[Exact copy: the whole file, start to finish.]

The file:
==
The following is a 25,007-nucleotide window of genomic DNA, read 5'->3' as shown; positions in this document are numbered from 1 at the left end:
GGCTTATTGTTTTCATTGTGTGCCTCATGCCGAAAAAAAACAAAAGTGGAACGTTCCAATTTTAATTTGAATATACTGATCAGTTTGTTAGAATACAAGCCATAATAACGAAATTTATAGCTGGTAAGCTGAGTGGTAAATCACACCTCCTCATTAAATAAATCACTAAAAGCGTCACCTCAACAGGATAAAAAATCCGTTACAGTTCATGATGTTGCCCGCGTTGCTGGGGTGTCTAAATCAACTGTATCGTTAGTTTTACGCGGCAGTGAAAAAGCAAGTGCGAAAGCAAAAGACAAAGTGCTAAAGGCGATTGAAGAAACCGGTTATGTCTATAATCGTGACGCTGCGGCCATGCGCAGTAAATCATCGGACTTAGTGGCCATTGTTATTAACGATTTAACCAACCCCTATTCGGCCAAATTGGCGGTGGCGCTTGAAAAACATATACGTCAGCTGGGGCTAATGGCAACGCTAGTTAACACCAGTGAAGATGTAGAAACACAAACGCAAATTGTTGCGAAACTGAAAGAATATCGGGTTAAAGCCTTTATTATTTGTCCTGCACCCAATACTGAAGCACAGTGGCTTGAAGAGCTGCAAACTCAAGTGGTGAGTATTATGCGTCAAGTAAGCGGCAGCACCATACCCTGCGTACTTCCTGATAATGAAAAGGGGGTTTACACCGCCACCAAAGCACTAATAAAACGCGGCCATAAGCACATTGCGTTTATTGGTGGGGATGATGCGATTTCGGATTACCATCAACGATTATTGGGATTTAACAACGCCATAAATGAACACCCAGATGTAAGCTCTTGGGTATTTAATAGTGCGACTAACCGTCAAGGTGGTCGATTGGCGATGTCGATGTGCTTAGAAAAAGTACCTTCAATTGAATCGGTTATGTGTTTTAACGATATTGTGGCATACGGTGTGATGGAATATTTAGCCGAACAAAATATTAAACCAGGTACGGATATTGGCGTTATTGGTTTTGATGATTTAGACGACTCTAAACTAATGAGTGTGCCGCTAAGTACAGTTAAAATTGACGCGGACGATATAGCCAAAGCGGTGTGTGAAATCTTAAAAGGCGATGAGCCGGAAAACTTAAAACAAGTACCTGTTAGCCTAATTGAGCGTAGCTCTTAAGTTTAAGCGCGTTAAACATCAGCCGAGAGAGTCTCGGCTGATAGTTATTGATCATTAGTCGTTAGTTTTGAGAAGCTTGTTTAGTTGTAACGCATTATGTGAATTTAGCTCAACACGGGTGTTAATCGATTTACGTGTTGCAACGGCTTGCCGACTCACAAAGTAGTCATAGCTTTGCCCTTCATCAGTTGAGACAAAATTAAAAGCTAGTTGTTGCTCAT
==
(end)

The following is a 25,007-nucleotide window of genomic DNA, read 5'->3' as shown; positions in this document are numbered from 1 at the left end:
GGCTTATTGTTTTCATTGTGTGCCTCATGCCGAAAAAAAACAAAAGTGGAACGTTCCAATTTTAATTTGAATATACTGATCAGTTTGTTAGAATACAAGCCATAATAACGAAATTTATAGCTGGTAAGCTGAGTGGTAAATCACACCTCCTCATTAAATAAATCACTAAAAGCGTCACCTCAACAGGATAAAAAATCCGTTACAGTTCATGATGTTGCCCGCGTTGCTGGGGTGTCTAAATCAACTGTATCGTTAGTTTTACGCGGCAGTGAAAAAGCAAGTGCGAAAGCAAAAGACAAAGTGCTAAAGGCGATTGAAGAAACCGGTTATGTCTATAATCGTGACGCTGCGGCCATGCGCAGTAAATCATCGGACTTAGTGGCCATTGTTATTAACGATTTAACCAACCCCTATTCGGCCAAATTGGCGGTGGCGCTTGAAAAACATATACGTCAGCTGGGGCTAATGGCAACGCTAGTTAACACCAGTGAAGATGTAGAAACACAAACGCAAATTGTTGCGAAACTGAAAGAATATCGGGTTAAAGCCTTTATTATTTGTCCTGCACCCAATACTGAAGCACAGTGGCTTGAAGAGCTGCAAACTCAAGTGGTGAGTATTATGCGTCAAGTAAGCGGCAGCACCATACCCTGCGTACTTCCTGATAATGAAAAGGGGGTTTACACCGCCACCAAAGCACTAATAAAACGCGGCCATAAGCACATTGCGTTTATTGGTGGGGATGATGCGATTTCGGATTACCATCAACGATTATTGGGATTTAACAACGCCATAAATGAACACCCAGATGTAAGCTCTTGGGTATTTAATAGTGCGACTAACCGTCAAGGTGGTCGATTGGCGATGTCGATGTGCTTAGAAAAAGTACCTTCAATTGAATCGGTTATGTGTTTTAACGATATTGTGGCATACGGTGTGATGGAATATTTAGCCGAACAAAATATTAAACCAGGTACGGATATTGGCGTTATTGGTTTTGATGATTTAGACGACTCTAAACTAATGAGTGTGCCGCTAAGTACAGTTAAAATTGACGCGGACGATATAGCCAAAGCGGTGTGTGAAATCTTAAAAGGCGATGAGCCGGAAAACTTAAAACAAGTACCTGTTAGCCTAATTGAGCGTAGCTCTTAAGTTTAAGCGCGTTAAACATCAGCCGAGAGAGTCTCGGCTGATAGTTATTGATCATTAGTCGTTAGTTTTGAGAAGCTTGTTTAGTTGTAACGCATTATGTGAATTTAGCTCAACACGGGTGTTAATCGATTTACGTGTTGCAACGGCTTGCCGACTCACAAAGTAGTCATAGCTTTGCCCTTCATCAGTTGAGACAAAATTAAAAGCTAGTTGTTGCTCAT